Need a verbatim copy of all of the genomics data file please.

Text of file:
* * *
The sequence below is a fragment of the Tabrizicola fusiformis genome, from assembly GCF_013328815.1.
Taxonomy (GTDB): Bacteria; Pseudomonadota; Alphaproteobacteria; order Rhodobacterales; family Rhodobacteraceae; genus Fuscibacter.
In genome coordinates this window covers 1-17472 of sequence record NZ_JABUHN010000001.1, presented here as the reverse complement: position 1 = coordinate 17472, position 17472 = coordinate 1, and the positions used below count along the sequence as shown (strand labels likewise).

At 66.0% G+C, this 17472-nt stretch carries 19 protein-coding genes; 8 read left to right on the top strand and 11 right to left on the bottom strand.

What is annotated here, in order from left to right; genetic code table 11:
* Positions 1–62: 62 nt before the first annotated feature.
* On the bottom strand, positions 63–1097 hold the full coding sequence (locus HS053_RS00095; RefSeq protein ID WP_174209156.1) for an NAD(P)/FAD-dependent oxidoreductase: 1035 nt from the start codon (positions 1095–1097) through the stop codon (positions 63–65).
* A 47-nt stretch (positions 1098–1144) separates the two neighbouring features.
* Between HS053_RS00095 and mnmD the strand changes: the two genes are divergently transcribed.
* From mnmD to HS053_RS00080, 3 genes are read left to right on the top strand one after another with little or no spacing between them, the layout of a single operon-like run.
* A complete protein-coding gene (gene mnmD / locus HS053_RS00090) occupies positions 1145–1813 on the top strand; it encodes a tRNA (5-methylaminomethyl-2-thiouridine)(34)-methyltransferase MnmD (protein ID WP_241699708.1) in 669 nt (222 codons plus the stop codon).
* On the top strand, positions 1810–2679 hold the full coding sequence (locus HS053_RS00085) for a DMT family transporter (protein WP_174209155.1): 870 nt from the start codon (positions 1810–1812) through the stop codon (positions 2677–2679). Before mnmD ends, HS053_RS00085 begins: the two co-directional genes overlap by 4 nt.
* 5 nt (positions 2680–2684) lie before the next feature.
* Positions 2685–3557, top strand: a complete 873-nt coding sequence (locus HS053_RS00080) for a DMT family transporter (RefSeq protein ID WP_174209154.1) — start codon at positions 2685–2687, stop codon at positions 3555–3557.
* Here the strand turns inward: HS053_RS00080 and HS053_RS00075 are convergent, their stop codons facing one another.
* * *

The sequence below is a fragment of the Tabrizicola fusiformis genome, from assembly GCF_013328815.1.
Taxonomy (GTDB): Bacteria; Pseudomonadota; Alphaproteobacteria; order Rhodobacterales; family Rhodobacteraceae; genus Fuscibacter.
In genome coordinates this window covers 1-17472 of sequence record NZ_JABUHN010000001.1, presented here as the reverse complement: position 1 = coordinate 17472, position 17472 = coordinate 1, and the positions used below count along the sequence as shown (strand labels likewise).

At 66.0% G+C, this 17472-nt stretch carries 19 protein-coding genes; 8 read left to right on the top strand and 11 right to left on the bottom strand.

What is annotated here, in order from left to right; genetic code table 11:
* Positions 1–62: 62 nt before the first annotated feature.
* On the bottom strand, positions 63–1097 hold the full coding sequence (locus HS053_RS00095; RefSeq protein ID WP_174209156.1) for an NAD(P)/FAD-dependent oxidoreductase: 1035 nt from the start codon (positions 1095–1097) through the stop codon (positions 63–65).
* A 47-nt stretch (positions 1098–1144) separates the two neighbouring features.
* Between HS053_RS00095 and mnmD the strand changes: the two genes are divergently transcribed.
* From mnmD to HS053_RS00080, 3 genes are read left to right on the top strand one after another with little or no spacing between them, the layout of a single operon-like run.
* A complete protein-coding gene (gene mnmD / locus HS053_RS00090) occupies positions 1145–1813 on the top strand; it encodes a tRNA (5-methylaminomethyl-2-thiouridine)(34)-methyltransferase MnmD (protein ID WP_241699708.1) in 669 nt (222 codons plus the stop codon).
* On the top strand, positions 1810–2679 hold the full coding sequence (locus HS053_RS00085) for a DMT family transporter (protein WP_174209155.1): 870 nt from the start codon (positions 1810–1812) through the stop codon (positions 2677–2679). Before mnmD ends, HS053_RS00085 begins: the two co-directional genes overlap by 4 nt.
* 5 nt (positions 2680–2684) lie before the next feature.
* Positions 2685–3557, top strand: a complete 873-nt coding sequence (locus HS053_RS00080) for a DMT family transporter (RefSeq protein ID WP_174209154.1) — start codon at positions 2685–2687, stop codon at positions 3555–3557.
* Here the strand turns inward: HS053_RS00080 and HS053_RS00075 are convergent, their stop codons facing one another.